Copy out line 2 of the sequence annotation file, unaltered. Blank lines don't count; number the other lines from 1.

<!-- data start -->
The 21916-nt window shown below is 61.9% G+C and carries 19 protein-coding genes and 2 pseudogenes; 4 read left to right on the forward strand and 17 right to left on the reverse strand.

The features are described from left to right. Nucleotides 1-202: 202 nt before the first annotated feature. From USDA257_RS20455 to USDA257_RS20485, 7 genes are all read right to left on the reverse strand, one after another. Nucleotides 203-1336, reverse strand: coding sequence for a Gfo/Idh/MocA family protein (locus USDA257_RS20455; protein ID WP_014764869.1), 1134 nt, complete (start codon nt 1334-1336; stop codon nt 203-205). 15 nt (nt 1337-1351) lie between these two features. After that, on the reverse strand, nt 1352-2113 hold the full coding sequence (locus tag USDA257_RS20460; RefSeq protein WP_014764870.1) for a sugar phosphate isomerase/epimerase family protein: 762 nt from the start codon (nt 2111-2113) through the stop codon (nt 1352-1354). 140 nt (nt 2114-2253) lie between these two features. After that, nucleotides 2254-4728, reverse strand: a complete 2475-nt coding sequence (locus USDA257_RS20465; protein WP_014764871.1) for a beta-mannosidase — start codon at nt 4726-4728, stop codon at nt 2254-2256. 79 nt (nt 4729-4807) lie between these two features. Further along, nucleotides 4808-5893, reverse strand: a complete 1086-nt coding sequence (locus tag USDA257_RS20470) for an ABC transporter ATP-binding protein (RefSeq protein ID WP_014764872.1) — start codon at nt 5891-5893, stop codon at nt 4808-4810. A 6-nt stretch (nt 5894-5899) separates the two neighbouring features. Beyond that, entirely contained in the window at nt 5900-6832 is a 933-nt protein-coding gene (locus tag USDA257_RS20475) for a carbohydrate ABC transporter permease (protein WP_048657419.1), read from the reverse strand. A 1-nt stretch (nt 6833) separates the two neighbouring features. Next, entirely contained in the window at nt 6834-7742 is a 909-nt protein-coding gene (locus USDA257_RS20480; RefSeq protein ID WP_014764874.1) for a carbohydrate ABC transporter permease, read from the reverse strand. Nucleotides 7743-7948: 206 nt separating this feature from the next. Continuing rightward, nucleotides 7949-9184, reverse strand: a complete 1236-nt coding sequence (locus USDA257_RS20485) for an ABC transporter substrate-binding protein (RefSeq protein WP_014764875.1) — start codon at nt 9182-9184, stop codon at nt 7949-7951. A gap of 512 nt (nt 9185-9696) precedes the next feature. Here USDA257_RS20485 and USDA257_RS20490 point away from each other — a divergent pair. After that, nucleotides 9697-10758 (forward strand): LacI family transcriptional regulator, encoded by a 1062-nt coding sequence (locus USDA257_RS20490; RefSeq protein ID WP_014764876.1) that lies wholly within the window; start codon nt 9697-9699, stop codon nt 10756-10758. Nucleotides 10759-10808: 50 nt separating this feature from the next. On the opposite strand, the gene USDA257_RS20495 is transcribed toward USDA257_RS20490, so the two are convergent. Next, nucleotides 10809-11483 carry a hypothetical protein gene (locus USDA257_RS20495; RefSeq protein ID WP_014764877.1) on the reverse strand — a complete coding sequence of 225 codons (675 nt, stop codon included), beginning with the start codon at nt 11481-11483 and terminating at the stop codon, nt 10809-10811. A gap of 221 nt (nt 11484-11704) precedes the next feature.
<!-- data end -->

The features are described from left to right. Nucleotides 1-202: 202 nt before the first annotated feature. From USDA257_RS20455 to USDA257_RS20485, 7 genes are all read right to left on the reverse strand, one after another. Nucleotides 203-1336, reverse strand: coding sequence for a Gfo/Idh/MocA family protein (locus USDA257_RS20455; protein ID WP_014764869.1), 1134 nt, complete (start codon nt 1334-1336; stop codon nt 203-205). 15 nt (nt 1337-1351) lie between these two features. After that, on the reverse strand, nt 1352-2113 hold the full coding sequence (locus tag USDA257_RS20460; RefSeq protein WP_014764870.1) for a sugar phosphate isomerase/epimerase family protein: 762 nt from the start codon (nt 2111-2113) through the stop codon (nt 1352-1354). 140 nt (nt 2114-2253) lie between these two features. After that, nucleotides 2254-4728, reverse strand: a complete 2475-nt coding sequence (locus USDA257_RS20465; protein WP_014764871.1) for a beta-mannosidase — start codon at nt 4726-4728, stop codon at nt 2254-2256. 79 nt (nt 4729-4807) lie between these two features. Further along, nucleotides 4808-5893, reverse strand: a complete 1086-nt coding sequence (locus tag USDA257_RS20470) for an ABC transporter ATP-binding protein (RefSeq protein ID WP_014764872.1) — start codon at nt 5891-5893, stop codon at nt 4808-4810. A 6-nt stretch (nt 5894-5899) separates the two neighbouring features. Beyond that, entirely contained in the window at nt 5900-6832 is a 933-nt protein-coding gene (locus tag USDA257_RS20475) for a carbohydrate ABC transporter permease (protein WP_048657419.1), read from the reverse strand. A 1-nt stretch (nt 6833) separates the two neighbouring features. Next, entirely contained in the window at nt 6834-7742 is a 909-nt protein-coding gene (locus USDA257_RS20480; RefSeq protein ID WP_014764874.1) for a carbohydrate ABC transporter permease, read from the reverse strand. Nucleotides 7743-7948: 206 nt separating this feature from the next. Continuing rightward, nucleotides 7949-9184, reverse strand: a complete 1236-nt coding sequence (locus USDA257_RS20485) for an ABC transporter substrate-binding protein (RefSeq protein WP_014764875.1) — start codon at nt 9182-9184, stop codon at nt 7949-7951. A gap of 512 nt (nt 9185-9696) precedes the next feature. Here USDA257_RS20485 and USDA257_RS20490 point away from each other — a divergent pair. After that, nucleotides 9697-10758 (forward strand): LacI family transcriptional regulator, encoded by a 1062-nt coding sequence (locus USDA257_RS20490; RefSeq protein ID WP_014764876.1) that lies wholly within the window; start codon nt 9697-9699, stop codon nt 10756-10758. Nucleotides 10759-10808: 50 nt separating this feature from the next. On the opposite strand, the gene USDA257_RS20495 is transcribed toward USDA257_RS20490, so the two are convergent. Next, nucleotides 10809-11483 carry a hypothetical protein gene (locus USDA257_RS20495; RefSeq protein ID WP_014764877.1) on the reverse strand — a complete coding sequence of 225 codons (675 nt, stop codon included), beginning with the start codon at nt 11481-11483 and terminating at the stop codon, nt 10809-10811. A gap of 221 nt (nt 11484-11704) precedes the next feature.